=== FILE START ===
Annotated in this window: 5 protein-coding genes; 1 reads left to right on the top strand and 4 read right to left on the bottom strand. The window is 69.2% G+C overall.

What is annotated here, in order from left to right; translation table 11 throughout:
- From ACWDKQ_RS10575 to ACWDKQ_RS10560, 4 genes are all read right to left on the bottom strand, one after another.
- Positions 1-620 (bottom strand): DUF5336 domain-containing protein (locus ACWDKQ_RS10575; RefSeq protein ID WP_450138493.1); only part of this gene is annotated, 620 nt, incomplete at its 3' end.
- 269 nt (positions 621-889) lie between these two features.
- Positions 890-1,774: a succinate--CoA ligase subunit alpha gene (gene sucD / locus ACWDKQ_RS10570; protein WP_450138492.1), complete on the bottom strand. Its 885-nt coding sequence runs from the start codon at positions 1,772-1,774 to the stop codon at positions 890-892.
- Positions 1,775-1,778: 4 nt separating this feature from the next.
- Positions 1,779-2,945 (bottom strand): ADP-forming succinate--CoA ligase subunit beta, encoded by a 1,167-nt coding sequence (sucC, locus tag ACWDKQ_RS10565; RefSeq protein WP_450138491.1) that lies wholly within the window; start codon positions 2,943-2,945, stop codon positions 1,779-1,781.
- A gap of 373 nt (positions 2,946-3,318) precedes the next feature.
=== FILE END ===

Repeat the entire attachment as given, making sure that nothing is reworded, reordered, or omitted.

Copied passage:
Annotated in this window: 5 protein-coding genes; 1 reads left to right on the top strand and 4 read right to left on the bottom strand. The window is 69.2% G+C overall.

What is annotated here, in order from left to right; translation table 11 throughout:
- From ACWDKQ_RS10575 to ACWDKQ_RS10560, 4 genes are all read right to left on the bottom strand, one after another.
- Positions 1-620 (bottom strand): DUF5336 domain-containing protein (locus ACWDKQ_RS10575; RefSeq protein ID WP_450138493.1); only part of this gene is annotated, 620 nt, incomplete at its 3' end.
- 269 nt (positions 621-889) lie between these two features.
- Positions 890-1,774: a succinate--CoA ligase subunit alpha gene (gene sucD / locus ACWDKQ_RS10570; protein WP_450138492.1), complete on the bottom strand. Its 885-nt coding sequence runs from the start codon at positions 1,772-1,774 to the stop codon at positions 890-892.
- Positions 1,775-1,778: 4 nt separating this feature from the next.
- Positions 1,779-2,945 (bottom strand): ADP-forming succinate--CoA ligase subunit beta, encoded by a 1,167-nt coding sequence (sucC, locus tag ACWDKQ_RS10565; RefSeq protein WP_450138491.1) that lies wholly within the window; start codon positions 2,943-2,945, stop codon positions 1,779-1,781.
- A gap of 373 nt (positions 2,946-3,318) precedes the next feature.